2) Have a very slow and very big lunch that neither of us particularly wanted, but which would at least arm us against the onslaught of an afternoon of crapulous inevitability, and hope that it would be at least 8pm before one of us was sick in a drain.

We sensibly chose the latter, and feasted on ribs, pulled-pork baps, potato salad and macaroni cheese at Martin’s BBQ. This killed a good hour, after which we almost ran back to Broadway and tucked ourselves into the dim, purple-lit Robert’s Western World bar where we did what any sane human would do on a rainy Sunday afternoon in Nashville: drink beer and listen to country music.

Which we did with gusto and aplomb.

Here is a diagram of our afternoon in Nashville:

If you’d asked us at 7.30pm on that Sunday, as we slumped over the bar at Teqila Cowboy, what Nashville is like, you would have received this reply:

Hence why we called it a day (yes, I know it was only 7.30pm, but that’s just how we roll), demolished a Nathan’s hot dog from a street corner stall, got a cab back our hotel and collapsed in front of a true crime documentary until it was an acceptable time to pass out.

If you ask us now what Nashville is like, you will receive this reply: Nashville is pure, untamed fun. If you like country music, BBQ ribs, and a down-to-earth, no-frills, shoes-are-slightly-sticking-to-the-floor sort of time, it’s the best place ever. Especially on a rainy Sunday afternoon.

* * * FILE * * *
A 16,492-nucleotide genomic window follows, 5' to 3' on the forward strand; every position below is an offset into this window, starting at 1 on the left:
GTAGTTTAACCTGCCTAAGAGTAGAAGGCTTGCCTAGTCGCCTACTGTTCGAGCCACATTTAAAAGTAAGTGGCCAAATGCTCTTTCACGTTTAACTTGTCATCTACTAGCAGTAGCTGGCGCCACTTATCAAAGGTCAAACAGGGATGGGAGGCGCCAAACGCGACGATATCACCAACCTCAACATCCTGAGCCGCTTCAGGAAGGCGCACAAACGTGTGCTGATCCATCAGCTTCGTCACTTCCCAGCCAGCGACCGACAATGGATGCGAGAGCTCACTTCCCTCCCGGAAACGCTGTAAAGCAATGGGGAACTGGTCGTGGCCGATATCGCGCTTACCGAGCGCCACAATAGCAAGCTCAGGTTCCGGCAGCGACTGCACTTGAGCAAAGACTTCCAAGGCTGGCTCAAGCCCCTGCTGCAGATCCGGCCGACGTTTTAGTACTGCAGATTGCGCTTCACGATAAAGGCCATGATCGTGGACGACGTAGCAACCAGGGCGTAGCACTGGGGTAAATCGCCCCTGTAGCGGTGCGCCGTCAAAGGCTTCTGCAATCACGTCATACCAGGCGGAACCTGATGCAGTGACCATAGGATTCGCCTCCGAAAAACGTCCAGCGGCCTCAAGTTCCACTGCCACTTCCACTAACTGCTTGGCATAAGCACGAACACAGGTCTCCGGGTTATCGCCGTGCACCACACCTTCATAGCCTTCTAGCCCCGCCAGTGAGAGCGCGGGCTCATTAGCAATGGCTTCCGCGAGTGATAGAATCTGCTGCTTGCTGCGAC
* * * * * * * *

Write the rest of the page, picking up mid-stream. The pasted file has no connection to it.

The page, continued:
And especially when it turns out neither of you needed to be sick into a drain.

UP NEXT: blues, ducks, and the deserted city in Memphis.

 

 

Becky says things about … an American road trip PART 3: Gatlinburg, Tennessee

After an overnight stop in Athens, Georgia, we ploughed up through the green and red fields of rural Georgia under a crystal clear sky, briefly cutting through a thin slice of North Carolina, where we passed more churches than was surely practical. I immediately had a burning question for these churches:

WHERE DO YOUR CONGREGATIONS COME FROM?

Seriously. This is how the drive went:

Church. Church. Fields. McDonalds. House. Church. Gun outlet. McDonalds. Fields. Church. House. Church. Gun outlet. Fields. Church. Rifle range. Church. McDonalds. Church. House. Fields. Gun outlet. Church. Church. Fields. McDonalds. Church.

I can only imagine that their congregations are solely made up of gun-wielding McDonalds’ employees.

After an hour winding through the deep green veins of the Smokey Mountains, we emerged into the flat valley of Gatlinburg. I had imagined a quaint Swiss-style resort tucked humbly in the mountains, hanging baskets blooming from wooden chalets, the smell of mulled cider wafting on the fresh breeze  – the odd cow roaming pensively – instead, we got the Blackpool of Tennessee. Under the disapproving gaze of the hazy blue Smokies lay a bustling strip of arcades, amusements, hot dog and doughnut stalls, tacky bars, shops selling all the tat you could possibly wish for – and it was when I saw the Ripley’s Believe It Or Not and the movie memorabilia store that I wiped a tear from my eye. It was ruddy brilliant.